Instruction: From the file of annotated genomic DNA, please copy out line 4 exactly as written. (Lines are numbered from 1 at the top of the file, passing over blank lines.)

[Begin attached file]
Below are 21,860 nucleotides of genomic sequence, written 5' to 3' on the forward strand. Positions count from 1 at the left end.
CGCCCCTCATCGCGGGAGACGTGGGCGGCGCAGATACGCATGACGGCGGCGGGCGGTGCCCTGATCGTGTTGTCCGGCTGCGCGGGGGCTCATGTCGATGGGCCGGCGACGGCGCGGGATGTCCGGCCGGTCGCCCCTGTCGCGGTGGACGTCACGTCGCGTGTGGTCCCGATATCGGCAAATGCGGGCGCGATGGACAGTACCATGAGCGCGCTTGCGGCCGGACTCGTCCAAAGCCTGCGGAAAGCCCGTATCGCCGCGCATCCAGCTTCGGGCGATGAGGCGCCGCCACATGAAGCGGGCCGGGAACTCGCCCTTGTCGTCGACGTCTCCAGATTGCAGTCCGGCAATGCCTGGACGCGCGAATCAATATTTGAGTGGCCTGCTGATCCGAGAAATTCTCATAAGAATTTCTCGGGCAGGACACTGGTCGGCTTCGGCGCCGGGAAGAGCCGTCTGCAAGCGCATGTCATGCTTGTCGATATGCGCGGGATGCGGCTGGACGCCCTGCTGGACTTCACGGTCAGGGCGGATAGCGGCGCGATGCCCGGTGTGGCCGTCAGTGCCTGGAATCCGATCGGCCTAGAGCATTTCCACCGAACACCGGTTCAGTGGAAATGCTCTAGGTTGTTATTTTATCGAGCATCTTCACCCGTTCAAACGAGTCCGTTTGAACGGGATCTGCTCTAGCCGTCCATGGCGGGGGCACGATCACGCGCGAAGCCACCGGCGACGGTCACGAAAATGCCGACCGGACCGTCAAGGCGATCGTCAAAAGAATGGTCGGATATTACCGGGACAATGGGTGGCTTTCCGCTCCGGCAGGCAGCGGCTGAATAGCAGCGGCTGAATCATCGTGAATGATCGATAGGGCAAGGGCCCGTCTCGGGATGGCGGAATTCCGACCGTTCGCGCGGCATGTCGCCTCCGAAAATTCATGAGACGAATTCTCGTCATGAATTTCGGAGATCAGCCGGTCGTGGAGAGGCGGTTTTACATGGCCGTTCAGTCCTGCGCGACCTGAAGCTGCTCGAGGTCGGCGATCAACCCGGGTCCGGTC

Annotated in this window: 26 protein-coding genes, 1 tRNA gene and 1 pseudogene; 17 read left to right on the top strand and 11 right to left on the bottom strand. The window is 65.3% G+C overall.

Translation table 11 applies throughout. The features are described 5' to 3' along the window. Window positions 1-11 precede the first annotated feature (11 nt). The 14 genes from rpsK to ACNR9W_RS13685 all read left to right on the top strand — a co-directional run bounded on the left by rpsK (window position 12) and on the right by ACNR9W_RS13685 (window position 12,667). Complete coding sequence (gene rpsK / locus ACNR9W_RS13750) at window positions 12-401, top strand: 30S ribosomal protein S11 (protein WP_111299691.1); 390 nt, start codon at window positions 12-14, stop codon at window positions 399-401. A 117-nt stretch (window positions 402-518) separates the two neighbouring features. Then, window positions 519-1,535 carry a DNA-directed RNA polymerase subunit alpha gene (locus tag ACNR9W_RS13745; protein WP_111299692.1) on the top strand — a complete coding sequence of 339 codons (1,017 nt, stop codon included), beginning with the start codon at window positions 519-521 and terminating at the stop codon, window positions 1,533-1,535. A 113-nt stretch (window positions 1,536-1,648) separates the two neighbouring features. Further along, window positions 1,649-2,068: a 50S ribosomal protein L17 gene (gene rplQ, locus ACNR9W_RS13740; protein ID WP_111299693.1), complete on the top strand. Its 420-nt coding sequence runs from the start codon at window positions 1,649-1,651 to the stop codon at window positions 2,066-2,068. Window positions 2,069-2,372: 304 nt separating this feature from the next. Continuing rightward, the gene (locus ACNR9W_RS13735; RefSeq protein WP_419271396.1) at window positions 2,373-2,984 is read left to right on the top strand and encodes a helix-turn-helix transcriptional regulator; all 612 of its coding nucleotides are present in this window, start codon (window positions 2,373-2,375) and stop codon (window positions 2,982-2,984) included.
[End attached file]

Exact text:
Translation table 11 applies throughout. The features are described 5' to 3' along the window. Window positions 1-11 precede the first annotated feature (11 nt). The 14 genes from rpsK to ACNR9W_RS13685 all read left to right on the top strand — a co-directional run bounded on the left by rpsK (window position 12) and on the right by ACNR9W_RS13685 (window position 12,667). Complete coding sequence (gene rpsK / locus ACNR9W_RS13750) at window positions 12-401, top strand: 30S ribosomal protein S11 (protein WP_111299691.1); 390 nt, start codon at window positions 12-14, stop codon at window positions 399-401. A 117-nt stretch (window positions 402-518) separates the two neighbouring features. Then, window positions 519-1,535 carry a DNA-directed RNA polymerase subunit alpha gene (locus tag ACNR9W_RS13745; protein WP_111299692.1) on the top strand — a complete coding sequence of 339 codons (1,017 nt, stop codon included), beginning with the start codon at window positions 519-521 and terminating at the stop codon, window positions 1,533-1,535. A 113-nt stretch (window positions 1,536-1,648) separates the two neighbouring features. Further along, window positions 1,649-2,068: a 50S ribosomal protein L17 gene (gene rplQ, locus ACNR9W_RS13740; protein ID WP_111299693.1), complete on the top strand. Its 420-nt coding sequence runs from the start codon at window positions 1,649-1,651 to the stop codon at window positions 2,066-2,068. Window positions 2,069-2,372: 304 nt separating this feature from the next. Continuing rightward, the gene (locus ACNR9W_RS13735; RefSeq protein WP_419271396.1) at window positions 2,373-2,984 is read left to right on the top strand and encodes a helix-turn-helix transcriptional regulator; all 612 of its coding nucleotides are present in this window, start codon (window positions 2,373-2,375) and stop codon (window positions 2,982-2,984) included.